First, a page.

The Clairvoyant & Enlightened Times

Issue 3 – 5 April 2017 – rattuos


Are these the clairvoyant and enlightened times or the dark days prophesied for the end of time? Perhaps we might look at some of the indications and decide for ourselves.

First there is the problem of ‘false witness’. It has been a problem for a very long time which is why it is mentioned in the Ten Commandments. We can see it for example where a court case is brought against someone and injustice results from someone lying to the court and being believed.

Politicians are famous for their short term thinking – being prepared to accept short term political gains at the expense of long term common sense. But most of us do this too. We may lie to our parents or friends to get ourselves out of trouble. We may opt for a brief affair with the best friend of our spouse and spend the rest of our life praying the truth will not come out. It does of course, sometimes after we die when we pay the heaviest price.

So it is with false witness. There may be temptations or even threats that cause this to happen but the price for it is terrible, far worse than you might imagine. We have perjury laws of course but I do not mean them. We have a natural justice system – Dharma and Karma and these are grossly offended by this particular infidelity. Empires can fall as a result and individuals caught up in the deception face afterlives worse than can be described. I cannot bear what I have seen over there but the agony that false witness causes is the reason.

Without wishing to be political there have been some notable cases of this in this century. The WMD of Iraq is often brought up. The devastation caused by this simple lie cannot or will not be counted on this side of the grave. One result was that it has become an accepted trick. So for example when the press was full of the lurid report from the ICC prosecutor that Libyan troops were being given Viagra to rape civilians, and that genocide in Benghazi was imminent, invasion of Libya was justified. It was never really reported later in that case that neither tale was true but the consequences were awful. Then we were told that Syria had used sarin gas on over a thousand civilians three days after UN inspectors with monitoring equipment had arrived in the country. The attack was only a few miles away from their hotel. That it was most implausible for Syria to use sarin gas just a day or so after the inspectors arrived did not hit any headline. But the anticipated invasion did not follow for one reason or another. Yesterday we were told the same thing and in spite of denials the press have already decided who is to blame along with most of the major nations. We cannot tell of course what is true and what is not but that is not the point. We cannot tell in a court case either but hope that evidence is presented on which to base a judgement. Taking one party’s word is where the problem arises – this is the ‘witness’.

The point is of course that bearing false witness has a natural result. It is an offence against Dharma (Truth in its spiritual form). Eventually all who suffer as a result of false witness will testify and demand retribution and Karma will provide that. This means that short term thinking and political gain merely postpone the ultimate penalty. We of course should know that but our world has turned a blind eye to all things spiritual unless they can be used to enable some political gain.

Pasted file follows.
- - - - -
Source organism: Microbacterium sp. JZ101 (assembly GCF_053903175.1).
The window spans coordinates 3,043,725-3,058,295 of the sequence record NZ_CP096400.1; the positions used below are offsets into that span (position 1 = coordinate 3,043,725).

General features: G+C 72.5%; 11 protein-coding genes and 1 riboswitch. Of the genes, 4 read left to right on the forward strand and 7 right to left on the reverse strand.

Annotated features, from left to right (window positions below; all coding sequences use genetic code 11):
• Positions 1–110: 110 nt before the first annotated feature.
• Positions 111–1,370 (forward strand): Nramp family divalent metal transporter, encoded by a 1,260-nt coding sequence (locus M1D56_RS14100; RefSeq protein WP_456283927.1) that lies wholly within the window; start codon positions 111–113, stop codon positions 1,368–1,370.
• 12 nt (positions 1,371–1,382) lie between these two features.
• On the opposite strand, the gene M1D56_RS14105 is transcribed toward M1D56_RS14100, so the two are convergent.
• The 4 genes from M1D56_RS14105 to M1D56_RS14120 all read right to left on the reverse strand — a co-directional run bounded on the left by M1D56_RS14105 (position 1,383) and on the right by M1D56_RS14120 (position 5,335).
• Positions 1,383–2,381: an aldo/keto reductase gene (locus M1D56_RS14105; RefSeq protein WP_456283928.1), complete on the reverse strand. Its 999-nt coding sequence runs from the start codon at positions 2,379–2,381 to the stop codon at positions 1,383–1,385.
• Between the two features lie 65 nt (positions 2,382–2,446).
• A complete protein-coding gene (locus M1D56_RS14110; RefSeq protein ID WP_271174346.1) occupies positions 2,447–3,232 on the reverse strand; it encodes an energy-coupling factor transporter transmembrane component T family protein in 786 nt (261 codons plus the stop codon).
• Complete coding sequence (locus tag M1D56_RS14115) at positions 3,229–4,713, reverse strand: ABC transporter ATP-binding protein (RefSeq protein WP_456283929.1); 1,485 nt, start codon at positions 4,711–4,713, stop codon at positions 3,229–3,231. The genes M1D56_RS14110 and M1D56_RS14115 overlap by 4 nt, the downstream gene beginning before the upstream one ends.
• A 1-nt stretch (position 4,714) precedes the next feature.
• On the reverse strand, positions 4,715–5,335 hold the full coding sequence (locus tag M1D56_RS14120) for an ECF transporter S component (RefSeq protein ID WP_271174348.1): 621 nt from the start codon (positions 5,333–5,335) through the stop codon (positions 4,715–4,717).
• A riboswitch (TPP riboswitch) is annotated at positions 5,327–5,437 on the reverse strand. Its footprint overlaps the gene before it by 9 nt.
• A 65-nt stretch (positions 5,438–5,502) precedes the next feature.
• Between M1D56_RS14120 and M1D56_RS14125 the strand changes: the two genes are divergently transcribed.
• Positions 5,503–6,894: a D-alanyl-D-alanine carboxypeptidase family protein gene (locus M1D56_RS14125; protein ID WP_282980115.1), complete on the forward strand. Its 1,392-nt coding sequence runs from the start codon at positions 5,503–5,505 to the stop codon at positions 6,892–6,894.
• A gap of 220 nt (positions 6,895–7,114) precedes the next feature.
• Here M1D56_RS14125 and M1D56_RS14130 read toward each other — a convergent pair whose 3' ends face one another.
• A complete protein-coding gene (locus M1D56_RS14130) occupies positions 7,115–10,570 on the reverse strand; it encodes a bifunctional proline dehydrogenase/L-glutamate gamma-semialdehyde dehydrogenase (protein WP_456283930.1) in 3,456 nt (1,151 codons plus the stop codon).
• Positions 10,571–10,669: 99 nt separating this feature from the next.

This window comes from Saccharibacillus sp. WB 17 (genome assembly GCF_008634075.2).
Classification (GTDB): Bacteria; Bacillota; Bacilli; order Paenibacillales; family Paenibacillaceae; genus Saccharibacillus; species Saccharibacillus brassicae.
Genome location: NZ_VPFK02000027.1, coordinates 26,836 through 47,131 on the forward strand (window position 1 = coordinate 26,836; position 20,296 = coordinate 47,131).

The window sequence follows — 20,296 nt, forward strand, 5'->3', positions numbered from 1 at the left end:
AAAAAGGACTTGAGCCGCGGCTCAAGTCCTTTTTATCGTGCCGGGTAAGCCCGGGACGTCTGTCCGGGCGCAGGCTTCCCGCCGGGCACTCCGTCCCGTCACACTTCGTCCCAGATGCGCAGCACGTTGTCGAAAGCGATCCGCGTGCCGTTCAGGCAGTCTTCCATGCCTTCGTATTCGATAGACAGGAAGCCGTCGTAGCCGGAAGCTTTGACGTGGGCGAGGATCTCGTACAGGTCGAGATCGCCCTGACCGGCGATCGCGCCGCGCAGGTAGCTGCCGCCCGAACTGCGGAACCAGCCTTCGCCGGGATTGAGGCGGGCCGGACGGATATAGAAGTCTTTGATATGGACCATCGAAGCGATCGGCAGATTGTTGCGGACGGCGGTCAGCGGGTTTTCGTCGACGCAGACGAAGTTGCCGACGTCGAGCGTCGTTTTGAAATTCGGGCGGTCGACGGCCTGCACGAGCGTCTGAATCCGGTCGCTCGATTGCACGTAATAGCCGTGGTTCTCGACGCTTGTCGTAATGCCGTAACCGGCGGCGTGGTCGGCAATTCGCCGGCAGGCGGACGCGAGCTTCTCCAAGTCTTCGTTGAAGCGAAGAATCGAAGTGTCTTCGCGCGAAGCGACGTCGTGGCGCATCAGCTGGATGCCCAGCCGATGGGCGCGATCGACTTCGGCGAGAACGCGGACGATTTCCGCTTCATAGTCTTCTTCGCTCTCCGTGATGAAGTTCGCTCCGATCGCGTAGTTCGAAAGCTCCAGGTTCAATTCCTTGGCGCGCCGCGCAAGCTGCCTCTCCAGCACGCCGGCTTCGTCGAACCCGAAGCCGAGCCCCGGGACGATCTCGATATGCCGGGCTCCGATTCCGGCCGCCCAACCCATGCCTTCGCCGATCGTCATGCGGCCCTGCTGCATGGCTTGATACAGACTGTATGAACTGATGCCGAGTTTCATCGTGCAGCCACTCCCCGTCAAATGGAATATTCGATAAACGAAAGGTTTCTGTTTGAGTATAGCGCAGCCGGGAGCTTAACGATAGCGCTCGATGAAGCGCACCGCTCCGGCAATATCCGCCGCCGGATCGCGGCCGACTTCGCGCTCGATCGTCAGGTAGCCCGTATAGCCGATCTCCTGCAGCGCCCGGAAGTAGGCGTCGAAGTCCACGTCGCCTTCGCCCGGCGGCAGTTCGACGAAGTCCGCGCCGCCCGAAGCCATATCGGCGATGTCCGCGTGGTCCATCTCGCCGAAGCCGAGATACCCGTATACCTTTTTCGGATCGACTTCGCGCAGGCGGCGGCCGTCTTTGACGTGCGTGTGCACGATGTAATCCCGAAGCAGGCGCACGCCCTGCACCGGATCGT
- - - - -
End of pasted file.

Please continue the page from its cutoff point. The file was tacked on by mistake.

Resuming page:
As far as intelligence is concerned it has a job to do which is to reveal what is not known to our leadership. Our leaders must make the decisions based on factors we cannot know in many cases. But there countless examples in history where they have used one lie or another to make decisions that they were minded to make anyway but needed some excuse to action. These days they are called ‘false flags’. Whereas we cannot know whether a flag is genuine or not, intelligence certainly does and in most cases so do the editors of our media. If they decide to be complicit in presenting false witness then dread are the consequences not only for them but for all of us. To think Dharma and Karma can be politicised is folly. Understanding that they cannot and to appreciate that false witness must never be used – that would place us in clairvoyant and enlightened times rather than our last days.

This is really where intelligence agencies are sometimes at odds with their employers. In the case of Iraq there was a visible clash but the steamroller crushed any dissenting views in the intelligence community and went exactly where it was headed with or without genuine evidence that Iraq was a major threat to the world. After the event an accusation was levelled at the intelligence community that they had provided false intelligence. There may well have been a major threat to the world from Iraq but not because of the evidence provided to the public for invasion. The same may be true of all those invasions this century. However the real danger is in the case made and in bringing false witness to make that case. It is tempting. Corrupt police have put known criminals away in the past using false witness because they could not get the real thing. But the problem is the same in the long run. Various states have done this of course, some sending thousands to labour camps and worse as ‘enemies of the state‘ based on some humbug testimony. It ends badly whenever false witness is used. The media should certainly be careful as the result of their use (called fake news these days and applied to any news we do not like) is terrible for them. They are the ones who provide the witness statements.